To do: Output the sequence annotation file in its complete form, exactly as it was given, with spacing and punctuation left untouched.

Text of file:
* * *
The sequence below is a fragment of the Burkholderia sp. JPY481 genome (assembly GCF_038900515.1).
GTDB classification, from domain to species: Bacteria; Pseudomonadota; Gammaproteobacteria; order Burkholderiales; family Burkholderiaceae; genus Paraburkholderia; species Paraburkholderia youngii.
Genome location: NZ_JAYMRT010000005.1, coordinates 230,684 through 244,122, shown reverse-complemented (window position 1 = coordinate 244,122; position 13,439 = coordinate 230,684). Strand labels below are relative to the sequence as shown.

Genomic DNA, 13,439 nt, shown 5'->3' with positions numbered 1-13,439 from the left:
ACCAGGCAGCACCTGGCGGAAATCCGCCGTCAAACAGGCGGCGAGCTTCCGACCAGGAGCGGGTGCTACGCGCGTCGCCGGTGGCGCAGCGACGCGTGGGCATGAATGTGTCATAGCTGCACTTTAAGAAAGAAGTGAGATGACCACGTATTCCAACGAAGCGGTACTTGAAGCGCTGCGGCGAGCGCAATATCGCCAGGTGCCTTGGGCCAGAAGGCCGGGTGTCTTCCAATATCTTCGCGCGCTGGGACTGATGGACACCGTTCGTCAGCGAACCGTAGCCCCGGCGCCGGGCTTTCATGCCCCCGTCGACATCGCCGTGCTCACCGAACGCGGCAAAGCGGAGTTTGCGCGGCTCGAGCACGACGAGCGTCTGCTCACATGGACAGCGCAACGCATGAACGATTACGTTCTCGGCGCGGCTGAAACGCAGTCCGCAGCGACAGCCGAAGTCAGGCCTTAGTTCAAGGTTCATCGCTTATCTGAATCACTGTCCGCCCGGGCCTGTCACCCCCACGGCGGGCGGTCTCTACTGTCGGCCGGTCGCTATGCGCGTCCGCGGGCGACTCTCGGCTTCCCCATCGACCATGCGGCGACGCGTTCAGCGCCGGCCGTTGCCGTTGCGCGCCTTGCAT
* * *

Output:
The sequence below is a fragment of the Burkholderia sp. JPY481 genome (assembly GCF_038900515.1).
GTDB classification, from domain to species: Bacteria; Pseudomonadota; Gammaproteobacteria; order Burkholderiales; family Burkholderiaceae; genus Paraburkholderia; species Paraburkholderia youngii.
Genome location: NZ_JAYMRT010000005.1, coordinates 230,684 through 244,122, shown reverse-complemented (window position 1 = coordinate 244,122; position 13,439 = coordinate 230,684). Strand labels below are relative to the sequence as shown.

Genomic DNA, 13,439 nt, shown 5'->3' with positions numbered 1-13,439 from the left:
ACCAGGCAGCACCTGGCGGAAATCCGCCGTCAAACAGGCGGCGAGCTTCCGACCAGGAGCGGGTGCTACGCGCGTCGCCGGTGGCGCAGCGACGCGTGGGCATGAATGTGTCATAGCTGCACTTTAAGAAAGAAGTGAGATGACCACGTATTCCAACGAAGCGGTACTTGAAGCGCTGCGGCGAGCGCAATATCGCCAGGTGCCTTGGGCCAGAAGGCCGGGTGTCTTCCAATATCTTCGCGCGCTGGGACTGATGGACACCGTTCGTCAGCGAACCGTAGCCCCGGCGCCGGGCTTTCATGCCCCCGTCGACATCGCCGTGCTCACCGAACGCGGCAAAGCGGAGTTTGCGCGGCTCGAGCACGACGAGCGTCTGCTCACATGGACAGCGCAACGCATGAACGATTACGTTCTCGGCGCGGCTGAAACGCAGTCCGCAGCGACAGCCGAAGTCAGGCCTTAGTTCAAGGTTCATCGCTTATCTGAATCACTGTCCGCCCGGGCCTGTCACCCCCACGGCGGGCGGTCTCTACTGTCGGCCGGTCGCTATGCGCGTCCGCGGGCGACTCTCGGCTTCCCCATCGACCATGCGGCGACGCGTTCAGCGCCGGCCGTTGCCGTTGCGCGCCTTGCAT